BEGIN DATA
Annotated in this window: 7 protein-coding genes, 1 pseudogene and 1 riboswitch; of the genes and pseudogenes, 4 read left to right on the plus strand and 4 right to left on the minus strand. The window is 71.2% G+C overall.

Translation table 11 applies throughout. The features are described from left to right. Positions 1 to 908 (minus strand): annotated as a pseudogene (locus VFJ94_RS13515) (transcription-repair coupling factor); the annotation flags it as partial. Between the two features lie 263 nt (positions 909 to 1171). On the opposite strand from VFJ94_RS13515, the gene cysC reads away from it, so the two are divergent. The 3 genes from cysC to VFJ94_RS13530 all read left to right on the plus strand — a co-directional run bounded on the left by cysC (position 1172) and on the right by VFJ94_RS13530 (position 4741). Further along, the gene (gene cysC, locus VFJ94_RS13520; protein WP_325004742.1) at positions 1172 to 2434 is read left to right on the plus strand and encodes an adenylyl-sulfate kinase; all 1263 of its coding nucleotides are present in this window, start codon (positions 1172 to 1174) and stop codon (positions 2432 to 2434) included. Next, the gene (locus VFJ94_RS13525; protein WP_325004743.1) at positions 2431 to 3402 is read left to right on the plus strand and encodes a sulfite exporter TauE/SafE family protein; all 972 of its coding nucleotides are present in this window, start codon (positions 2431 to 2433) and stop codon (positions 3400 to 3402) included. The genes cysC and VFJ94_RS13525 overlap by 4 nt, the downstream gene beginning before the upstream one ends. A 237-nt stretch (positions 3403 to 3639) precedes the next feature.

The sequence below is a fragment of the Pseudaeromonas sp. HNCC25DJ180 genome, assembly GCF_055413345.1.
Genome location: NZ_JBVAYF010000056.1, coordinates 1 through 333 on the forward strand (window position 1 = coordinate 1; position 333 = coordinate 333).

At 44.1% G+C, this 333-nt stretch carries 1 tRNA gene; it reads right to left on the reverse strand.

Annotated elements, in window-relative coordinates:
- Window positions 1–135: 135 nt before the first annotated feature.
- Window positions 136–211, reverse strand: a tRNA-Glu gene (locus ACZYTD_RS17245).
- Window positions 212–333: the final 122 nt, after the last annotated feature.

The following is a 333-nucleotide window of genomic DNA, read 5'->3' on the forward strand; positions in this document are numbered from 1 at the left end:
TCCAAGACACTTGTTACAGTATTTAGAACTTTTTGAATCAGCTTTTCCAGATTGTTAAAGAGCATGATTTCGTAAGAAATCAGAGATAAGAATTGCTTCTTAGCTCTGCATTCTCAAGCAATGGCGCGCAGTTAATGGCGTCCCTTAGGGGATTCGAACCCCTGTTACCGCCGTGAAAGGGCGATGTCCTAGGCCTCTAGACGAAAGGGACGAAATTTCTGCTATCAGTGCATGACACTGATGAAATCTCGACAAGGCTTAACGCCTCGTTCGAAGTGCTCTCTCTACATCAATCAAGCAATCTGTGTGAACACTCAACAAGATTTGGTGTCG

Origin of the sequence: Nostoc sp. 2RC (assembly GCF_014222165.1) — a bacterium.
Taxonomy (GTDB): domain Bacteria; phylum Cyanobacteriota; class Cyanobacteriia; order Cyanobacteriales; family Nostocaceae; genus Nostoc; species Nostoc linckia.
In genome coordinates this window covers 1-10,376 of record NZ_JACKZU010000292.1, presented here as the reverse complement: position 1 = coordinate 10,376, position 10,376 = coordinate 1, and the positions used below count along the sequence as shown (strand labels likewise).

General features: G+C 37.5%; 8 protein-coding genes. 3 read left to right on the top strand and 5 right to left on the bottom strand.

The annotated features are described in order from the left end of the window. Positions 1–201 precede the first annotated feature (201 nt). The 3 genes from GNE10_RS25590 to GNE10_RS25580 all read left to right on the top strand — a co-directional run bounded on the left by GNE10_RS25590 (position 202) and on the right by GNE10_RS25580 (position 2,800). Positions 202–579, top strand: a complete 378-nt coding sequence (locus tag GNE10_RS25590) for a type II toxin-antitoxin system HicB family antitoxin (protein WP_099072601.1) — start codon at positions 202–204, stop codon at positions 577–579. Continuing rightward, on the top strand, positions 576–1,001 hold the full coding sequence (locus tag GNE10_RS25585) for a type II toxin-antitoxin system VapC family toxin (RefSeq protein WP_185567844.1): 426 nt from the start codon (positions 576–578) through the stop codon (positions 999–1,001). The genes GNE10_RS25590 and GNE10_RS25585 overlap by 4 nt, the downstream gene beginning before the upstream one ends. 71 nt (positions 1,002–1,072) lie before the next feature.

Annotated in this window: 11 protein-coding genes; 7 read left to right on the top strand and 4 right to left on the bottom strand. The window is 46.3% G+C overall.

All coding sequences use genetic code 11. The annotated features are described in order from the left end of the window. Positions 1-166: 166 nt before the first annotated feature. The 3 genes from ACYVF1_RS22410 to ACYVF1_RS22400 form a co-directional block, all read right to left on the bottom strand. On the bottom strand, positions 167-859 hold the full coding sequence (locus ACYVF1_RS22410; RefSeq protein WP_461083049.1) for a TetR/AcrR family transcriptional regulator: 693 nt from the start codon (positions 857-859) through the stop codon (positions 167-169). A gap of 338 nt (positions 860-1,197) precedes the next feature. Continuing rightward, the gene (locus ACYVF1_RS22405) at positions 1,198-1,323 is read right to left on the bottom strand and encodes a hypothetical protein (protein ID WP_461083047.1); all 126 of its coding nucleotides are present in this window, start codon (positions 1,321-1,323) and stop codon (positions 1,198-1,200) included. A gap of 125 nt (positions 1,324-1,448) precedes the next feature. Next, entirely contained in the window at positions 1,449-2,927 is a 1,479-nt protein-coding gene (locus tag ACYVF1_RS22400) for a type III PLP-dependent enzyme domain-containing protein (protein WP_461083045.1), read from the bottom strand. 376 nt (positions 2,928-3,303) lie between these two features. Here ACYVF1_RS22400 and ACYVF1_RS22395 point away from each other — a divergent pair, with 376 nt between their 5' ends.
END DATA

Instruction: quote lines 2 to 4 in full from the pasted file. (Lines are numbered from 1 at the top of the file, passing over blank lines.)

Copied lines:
Translation table 11 applies throughout. The features are described from left to right. Positions 1 to 908 (minus strand): annotated as a pseudogene (locus VFJ94_RS13515) (transcription-repair coupling factor); the annotation flags it as partial. Between the two features lie 263 nt (positions 909 to 1171). On the opposite strand from VFJ94_RS13515, the gene cysC reads away from it, so the two are divergent. The 3 genes from cysC to VFJ94_RS13530 all read left to right on the plus strand — a co-directional run bounded on the left by cysC (position 1172) and on the right by VFJ94_RS13530 (position 4741). Further along, the gene (gene cysC, locus VFJ94_RS13520; protein WP_325004742.1) at positions 1172 to 2434 is read left to right on the plus strand and encodes an adenylyl-sulfate kinase; all 1263 of its coding nucleotides are present in this window, start codon (positions 1172 to 1174) and stop codon (positions 2432 to 2434) included. Next, the gene (locus VFJ94_RS13525; protein WP_325004743.1) at positions 2431 to 3402 is read left to right on the plus strand and encodes a sulfite exporter TauE/SafE family protein; all 972 of its coding nucleotides are present in this window, start codon (positions 2431 to 2433) and stop codon (positions 3400 to 3402) included. The genes cysC and VFJ94_RS13525 overlap by 4 nt, the downstream gene beginning before the upstream one ends. A 237-nt stretch (positions 3403 to 3639) precedes the next feature.

The sequence below is a fragment of the Pseudaeromonas sp. HNCC25DJ180 genome, assembly GCF_055413345.1.
Genome location: NZ_JBVAYF010000056.1, coordinates 1 through 333 on the forward strand (window position 1 = coordinate 1; position 333 = coordinate 333).